Developing responsible environmental behaviour through formal school curriculum: the case of Kajiado, Kiambu and Nairobi Districts of Kenya
Karembu, Margaret Gathoni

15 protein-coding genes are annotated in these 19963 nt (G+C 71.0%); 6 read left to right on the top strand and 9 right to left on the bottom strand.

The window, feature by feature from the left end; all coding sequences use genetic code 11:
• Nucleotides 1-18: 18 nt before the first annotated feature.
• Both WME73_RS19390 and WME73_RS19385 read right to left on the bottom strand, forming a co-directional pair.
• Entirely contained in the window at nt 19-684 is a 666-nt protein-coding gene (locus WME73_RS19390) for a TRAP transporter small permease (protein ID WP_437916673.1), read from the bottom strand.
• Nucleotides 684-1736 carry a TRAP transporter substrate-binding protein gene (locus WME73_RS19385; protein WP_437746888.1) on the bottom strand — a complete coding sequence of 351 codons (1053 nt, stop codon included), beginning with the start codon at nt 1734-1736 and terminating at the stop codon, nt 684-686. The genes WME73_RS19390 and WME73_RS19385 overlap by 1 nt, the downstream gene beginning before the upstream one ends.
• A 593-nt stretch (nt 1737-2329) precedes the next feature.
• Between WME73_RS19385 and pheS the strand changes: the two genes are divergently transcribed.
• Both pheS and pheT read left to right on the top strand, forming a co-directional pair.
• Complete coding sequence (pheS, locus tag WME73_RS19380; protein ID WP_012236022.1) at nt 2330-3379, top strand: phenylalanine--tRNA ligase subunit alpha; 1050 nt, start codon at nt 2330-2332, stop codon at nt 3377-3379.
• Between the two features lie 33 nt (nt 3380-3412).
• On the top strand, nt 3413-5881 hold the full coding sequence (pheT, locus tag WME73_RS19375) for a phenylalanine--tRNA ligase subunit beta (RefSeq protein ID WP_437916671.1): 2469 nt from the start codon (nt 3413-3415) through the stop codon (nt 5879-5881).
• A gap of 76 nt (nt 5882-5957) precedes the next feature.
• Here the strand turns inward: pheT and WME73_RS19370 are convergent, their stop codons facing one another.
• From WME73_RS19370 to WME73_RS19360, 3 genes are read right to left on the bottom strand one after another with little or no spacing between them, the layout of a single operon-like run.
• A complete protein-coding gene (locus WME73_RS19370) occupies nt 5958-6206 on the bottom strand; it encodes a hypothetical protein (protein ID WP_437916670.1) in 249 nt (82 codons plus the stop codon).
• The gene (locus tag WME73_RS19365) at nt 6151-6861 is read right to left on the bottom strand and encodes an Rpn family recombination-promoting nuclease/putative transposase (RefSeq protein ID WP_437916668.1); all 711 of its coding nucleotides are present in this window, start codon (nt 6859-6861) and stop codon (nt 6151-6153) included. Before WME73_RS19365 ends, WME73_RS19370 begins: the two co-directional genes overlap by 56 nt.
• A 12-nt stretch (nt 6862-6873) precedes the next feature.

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The acquisition of responsible environmental behaviour through the school curriculum has more often been inferred than researched. Literature search on the subject indicates that more studies have focused on the status of environmental education (EE) than on its outcome especially regarding impact on the learners. The relatively early stages of development that formal EE finds itself could explain why institutionalised evaluation systems have not yet emerged. However, given the acknowledged role that EE could play in the pursuance of sustainable development, an assessment of how well environmental educators have faired in preparing the youth as environmental stewards is crucial. Given this scenario, this study set out to evaluate the quality of EE taught in formal school curriculum in terms of its ability to develop responsible environmental behaviour among learners. The study specifically focused on the contribution of the school towards this responsibility while acknowledging the existence of a multiplicity of other selected non-school factors such as the neighbourhoods, gender and environmental information sources. An attempt was also made to gauge teachers' perceived preparedness to teach EE. The respondents were finalists of the first tier of education (standard eight pupils) from public schools in Kenya. The study design was ex-post facto while the approach was that of a comparative case study of urban and rural settings commonly found in Kenya. Three districts Kajiado for low potential rural agro- ecological zone, Kiambu for high potential rural agro-cological zone and Nairobi for urban zone represented these settings. A number of sampling techniques were used starting with stratified sampling to select the study sites, systematic random sampling to choose 45 schools and simple random sampling to pick the 450 respondents. Data were collected with the use of questionnaires, interview guides and checklists, which were reinforced, with photographic sceneries of selected environmental conditions existing in both rural and urban settings. The data were computer-analysed using the Statistical Package for the Social Sciences (SPSS). The major finding of the study was that the general school approach to EE that has assumed a linear relationship between knowledge, understanding and behaviour has not been successful in developing responsible behaviour on a sufficiently large scale. While there is no denial that some achievement has been made, the findings indicated that learners were inadequately prepared to translate the expressed high levels of environmental knowledge and sensitivity into responsible action at personal level. The results revealed many inconsistencies between what pupils believed they should do and what they actually did. Levels of participation in environmental conservation activities were found to be low. The learners attributed this to overloaded curriculum, feelings of helplessness, lack of environmental role models and the linking of environmental activities with punishment, among others. Although the school was rated highly as an environmental information source, the mass media was also found to play a significant role. In general, urban pupils were more involved in environmental activities than their rural counterparts and recorded higher levels of knowledge on environmental problems and their solutions. Gender did not have an influence on levels of participation but showed significant influence on environmental concerns. Majority of the teachers felt inadequately prepared and incompetent to teach EE which was compounded by lack of relevant instructional materials; limited understanding of the scope and content of what constitutes EE; lack of time and funds for field trips. At the policy level, mechanisms for reinforcing EE curriculum were found to be weak, while inconsistencies were noted between a school's day-to-day practice and its operational curriculum. From the findings, it is recommended that the EE curriculum should incorporate and provide opportunities for learners to acquire skills for translating awareness into action. Environmental activities should not be used as modes of punishment as these create a negative image about EE. Values and attitudes espoused in the school should be reflected in the day-to-day behaviour of teachers and support staff as well as at the community level to model responsible behaviour. Environmental action learning should be core to a whole school's approach to EE and should be reinforced through care of the school grounds throughout learners' school life. The curriculum also needs to be reviewed to avoid duplication and release time for practical activities in EE. In-service training of teachers on methodologies of using school grounds and neighbourhoods in providing learners with hands-on experiences should be mounted, while the pre-service curriculum should be reviewed to put EE in its proper perspective. At the policy level, a mechanism to reinforce EE should be put in place, which can be achieved through school-to-school, child-to-child environmental inspections and organising annual environmental awards. In View of the above, further research is needed in a wider context of the geographical locations in Kenya. Other areas requiring further research include: methodologies of using the community as an effective tool for environmental action learning; enhancing the teaching of environmental matters through the school curriculum and how the mass media could effectively deliver EE in view of the study findings.